In Detroit, everybody either sells body wave, straight, deep wave, and maybe a loose wave, but I have eight different curls that you can pick from when you walk into my door. That accommodates everybody too because now you have a lot of choices. If you’re that workout lady and you sweat a lot and you’re like “I want this certain type of curl,” I probably have that certain type of curl right in the store. It doesn’t have to be ordered or anything. It’s right there for you.
MadameNoire: You recently made a deal with Wal-Mart, what can we expect from that?
Ericka Rochelle: Wal-Mart has gotten into hair. What caught their eye was that I was definitely thinking outside of the box. I wear frontals myself and every time I would wear the 30 second glue, if I went swimming or was on vacation, my frontal was definitely coming up. I wanted to create glue that I could go swimming in and it won’t come up. Wal-Mart picked it up because they want to make Wal-Mart a one-stop shop. They actually want to make a beauty supply within Wal-Mart. I can go to Wal-Mart, I can go shopping, grocery shopping, get my beauty supplies; I can go get my hair. That’s their goal. So, I think putting it in Wal-Mart was making it reachable to every single client. No matter where you are.
MadameNoire: What sets VGHC apart from other hair vendors?
Ericka Rochelle: Being innovative and thinking outside of the box is what’s going to keep Valley Girl going because like I said, I don’t stick with the norm, I’m always thinking outside of the box. Where they’re just selling the same old body waves, I’m thinking of the new wave of hair. Another thing that I think that everybody knows about Valley Girl is that I invest in a lot of education to educate stylists. I think of different closures, seminar classes that I can have for stylists. Giving back is something that a lot of companies don’t do. I have so many different relationships with stylists this year, where I know a lot of companies here don’t have a lot of relationships with different stylists.
Our showroom alone is a little bit different. A hair showroom, that’s not really heard of. A lot of people are trying to do storefronts and things like that. I made my showroom look more like an LA buying/fashion showroom. Just thinking outside of the box is what’s going to keep us going. Don’t stay inside the realm.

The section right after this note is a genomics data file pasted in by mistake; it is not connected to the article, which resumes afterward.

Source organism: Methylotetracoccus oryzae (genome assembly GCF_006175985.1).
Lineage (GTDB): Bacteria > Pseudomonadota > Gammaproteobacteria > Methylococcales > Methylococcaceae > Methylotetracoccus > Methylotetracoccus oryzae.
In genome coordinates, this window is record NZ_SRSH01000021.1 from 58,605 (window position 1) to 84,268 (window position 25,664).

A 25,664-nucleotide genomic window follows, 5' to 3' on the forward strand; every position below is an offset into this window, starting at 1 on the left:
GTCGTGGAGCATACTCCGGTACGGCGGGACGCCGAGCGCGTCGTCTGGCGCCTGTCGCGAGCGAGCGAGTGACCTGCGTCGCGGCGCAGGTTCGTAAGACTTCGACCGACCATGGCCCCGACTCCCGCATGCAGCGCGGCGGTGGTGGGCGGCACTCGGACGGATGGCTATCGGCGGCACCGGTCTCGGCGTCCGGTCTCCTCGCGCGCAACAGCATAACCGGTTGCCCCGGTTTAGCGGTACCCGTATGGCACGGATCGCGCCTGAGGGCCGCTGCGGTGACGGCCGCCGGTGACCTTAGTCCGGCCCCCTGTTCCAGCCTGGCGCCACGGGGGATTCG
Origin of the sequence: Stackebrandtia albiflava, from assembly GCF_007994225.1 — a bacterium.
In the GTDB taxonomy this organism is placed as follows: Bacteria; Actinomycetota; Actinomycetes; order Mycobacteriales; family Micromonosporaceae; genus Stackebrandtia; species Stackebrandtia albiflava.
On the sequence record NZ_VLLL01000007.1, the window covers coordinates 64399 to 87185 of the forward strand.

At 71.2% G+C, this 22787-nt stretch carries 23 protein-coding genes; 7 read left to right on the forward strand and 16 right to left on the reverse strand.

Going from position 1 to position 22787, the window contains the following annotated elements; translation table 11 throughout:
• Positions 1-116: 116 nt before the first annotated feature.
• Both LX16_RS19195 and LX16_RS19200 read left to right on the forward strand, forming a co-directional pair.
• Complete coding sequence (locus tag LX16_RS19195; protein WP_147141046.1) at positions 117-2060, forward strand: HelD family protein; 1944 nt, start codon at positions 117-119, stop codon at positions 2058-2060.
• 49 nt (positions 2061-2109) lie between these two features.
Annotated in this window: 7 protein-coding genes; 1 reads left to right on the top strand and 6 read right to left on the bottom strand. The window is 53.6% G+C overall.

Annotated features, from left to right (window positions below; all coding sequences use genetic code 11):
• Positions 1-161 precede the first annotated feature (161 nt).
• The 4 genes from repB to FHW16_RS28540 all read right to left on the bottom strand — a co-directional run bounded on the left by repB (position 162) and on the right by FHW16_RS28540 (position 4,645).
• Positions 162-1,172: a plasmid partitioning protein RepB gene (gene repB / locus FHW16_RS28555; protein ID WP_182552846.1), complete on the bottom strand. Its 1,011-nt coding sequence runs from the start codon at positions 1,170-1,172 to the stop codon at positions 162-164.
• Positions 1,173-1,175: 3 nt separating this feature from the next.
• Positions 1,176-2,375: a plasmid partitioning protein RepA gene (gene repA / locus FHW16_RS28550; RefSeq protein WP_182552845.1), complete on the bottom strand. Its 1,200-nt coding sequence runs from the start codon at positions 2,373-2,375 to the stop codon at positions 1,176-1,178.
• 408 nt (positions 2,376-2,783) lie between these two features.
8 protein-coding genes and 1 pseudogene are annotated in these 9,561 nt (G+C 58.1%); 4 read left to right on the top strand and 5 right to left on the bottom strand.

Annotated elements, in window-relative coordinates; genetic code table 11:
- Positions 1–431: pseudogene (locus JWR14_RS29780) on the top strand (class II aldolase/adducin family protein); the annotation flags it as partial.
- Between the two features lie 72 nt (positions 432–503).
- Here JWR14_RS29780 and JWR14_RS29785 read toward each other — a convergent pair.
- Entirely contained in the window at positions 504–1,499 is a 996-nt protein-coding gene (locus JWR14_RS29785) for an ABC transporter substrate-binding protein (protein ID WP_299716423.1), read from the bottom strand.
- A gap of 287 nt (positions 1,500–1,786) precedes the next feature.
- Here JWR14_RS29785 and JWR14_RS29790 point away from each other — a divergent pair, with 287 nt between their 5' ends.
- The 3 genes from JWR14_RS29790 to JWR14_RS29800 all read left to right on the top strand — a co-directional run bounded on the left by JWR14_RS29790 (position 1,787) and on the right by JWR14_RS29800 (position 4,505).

Roland, 23 (above), owner and chief executive officer of I WEAR GLAM, recently inked a deal with Trina for the “Trina Rockstar Collection,” which will include a line of hair extensions, that will be available this summer.
The partnership came after Trina endorsed I WEAR GLAM on social media site Instagram, and Roland says it was shortly after, that Trina wanted to discuss how she could be a bigger part of the brand.
“A couple months ago I was able to meet Trina and I let her wear some of the hair extensions from I WEAR GLAM and she really liked them. I ended up giving her some more and it was then that she really wanted to become involved more with my brand,” Roland says. “It was surprising but I am so excited to be moving in this direction with someone of Trina’s caliber.”
Since launching in 2014, Roland says the brand has also caught the eye of Rhianna, Taraji P. Henson, Lil’ Kim, and Rasheeda Buckner-Frost from Love & Hip Hop Atlanta, but is still relatively new in the big scheme of hair brands. Roland says high quality, dye-ability, and longevity of the extensions is creating the recipe for success.
“There are a ton of hair companies out there, but I think that our products have really created a name for itself because it is not only great hair – it’s affordable. That is key to staying ahead of the competition,” Roland says. “Before I launched I WEAR GLAM, I tested out so many hair samples from different distributors and I really payed attention and narrowed down what I liked, versus price and longevity. I think I really came out with the best of the best and some customers are saying they have been able to keep their extensions in for up to eight months. I think that’s why we have become so popular.”
In addition to the new developments with Trina, Roland has also opened her first location in Detroit, the city where she grew up. The store will carry a variety of what Roland sells online including 100 percent human hair extensions like Brazilian Straight, and Peruvian Loose Wave, as well as I WEAR GLAM weave scratchers, blow dryer bonnets, ceramic hair straighteners, brushes, Argan oil shampoo and conditioner, Luxurious Curly Cream, Luxurious Argan Oil Masque, Luxurious Edge Control, Weft Sealer, and mink eyelashes. Roland says she hopes to eventually have a franchise and become a “one-stop-shop,” where customers from across the country can pick up anything they need in the world of hair care.
“I have built my business by being friendly with my customers, and offering advice and maintenance tips on how I do my own hair. I have also built relationships with different stylists and it’s really been about being friendly and helpful and I think that’s the most important thing when you own a business,” Roland says. “With the location, I hope to do more of the same. There will be a different approach in terms of marketing because we have done so much online already but opening this store is amazing and I hope to open more locations in the future.”
While Roland admits that it has become hard to keep up with demand, she explained that she is still learning about business as she goes. The brand’s success has come quickly, and she says she hopes it is primarily because of her devotion to customer service and competitive pricing.